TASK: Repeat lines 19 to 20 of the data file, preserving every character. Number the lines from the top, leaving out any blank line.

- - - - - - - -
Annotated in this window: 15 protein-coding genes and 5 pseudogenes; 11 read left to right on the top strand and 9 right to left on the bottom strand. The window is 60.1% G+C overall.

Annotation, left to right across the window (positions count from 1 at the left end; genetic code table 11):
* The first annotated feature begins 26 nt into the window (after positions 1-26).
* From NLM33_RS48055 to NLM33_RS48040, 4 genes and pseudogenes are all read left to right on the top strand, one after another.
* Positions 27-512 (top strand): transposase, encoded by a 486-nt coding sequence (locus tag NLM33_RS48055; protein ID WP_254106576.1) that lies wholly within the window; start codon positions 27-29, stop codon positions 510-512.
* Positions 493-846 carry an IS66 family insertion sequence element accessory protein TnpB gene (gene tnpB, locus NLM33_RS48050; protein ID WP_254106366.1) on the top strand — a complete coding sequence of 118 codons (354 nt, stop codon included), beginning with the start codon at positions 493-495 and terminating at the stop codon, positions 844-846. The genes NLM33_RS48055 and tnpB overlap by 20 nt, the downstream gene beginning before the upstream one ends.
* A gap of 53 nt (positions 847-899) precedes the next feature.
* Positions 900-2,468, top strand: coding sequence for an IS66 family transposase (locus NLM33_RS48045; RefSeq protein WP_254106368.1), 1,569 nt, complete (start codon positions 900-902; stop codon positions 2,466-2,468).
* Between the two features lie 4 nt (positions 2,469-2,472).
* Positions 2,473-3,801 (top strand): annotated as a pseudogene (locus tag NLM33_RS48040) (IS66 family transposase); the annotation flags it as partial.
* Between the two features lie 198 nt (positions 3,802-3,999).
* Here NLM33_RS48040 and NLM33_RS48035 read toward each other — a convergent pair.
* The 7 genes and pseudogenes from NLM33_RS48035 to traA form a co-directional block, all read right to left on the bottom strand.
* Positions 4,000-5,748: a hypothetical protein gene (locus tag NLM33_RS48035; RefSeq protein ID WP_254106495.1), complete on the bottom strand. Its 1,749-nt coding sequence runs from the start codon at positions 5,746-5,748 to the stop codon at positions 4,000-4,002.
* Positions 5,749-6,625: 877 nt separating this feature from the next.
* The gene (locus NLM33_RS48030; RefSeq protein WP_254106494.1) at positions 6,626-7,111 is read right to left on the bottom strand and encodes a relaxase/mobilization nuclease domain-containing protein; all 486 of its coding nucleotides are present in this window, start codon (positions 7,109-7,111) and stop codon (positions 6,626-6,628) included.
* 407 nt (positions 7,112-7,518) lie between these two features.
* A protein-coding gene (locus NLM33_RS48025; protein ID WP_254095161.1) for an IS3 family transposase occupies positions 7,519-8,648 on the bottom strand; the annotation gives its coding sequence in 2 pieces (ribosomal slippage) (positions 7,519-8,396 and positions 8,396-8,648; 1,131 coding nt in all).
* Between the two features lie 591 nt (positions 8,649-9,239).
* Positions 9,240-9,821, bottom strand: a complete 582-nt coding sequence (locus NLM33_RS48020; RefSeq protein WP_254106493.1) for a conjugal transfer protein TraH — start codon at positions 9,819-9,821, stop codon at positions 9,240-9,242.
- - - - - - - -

* Between the two features lie 591 nt (positions 8,649-9,239).
* Positions 9,240-9,821, bottom strand: a complete 582-nt coding sequence (locus NLM33_RS48020; RefSeq protein WP_254106493.1) for a conjugal transfer protein TraH — start codon at positions 9,819-9,821, stop codon at positions 9,240-9,242.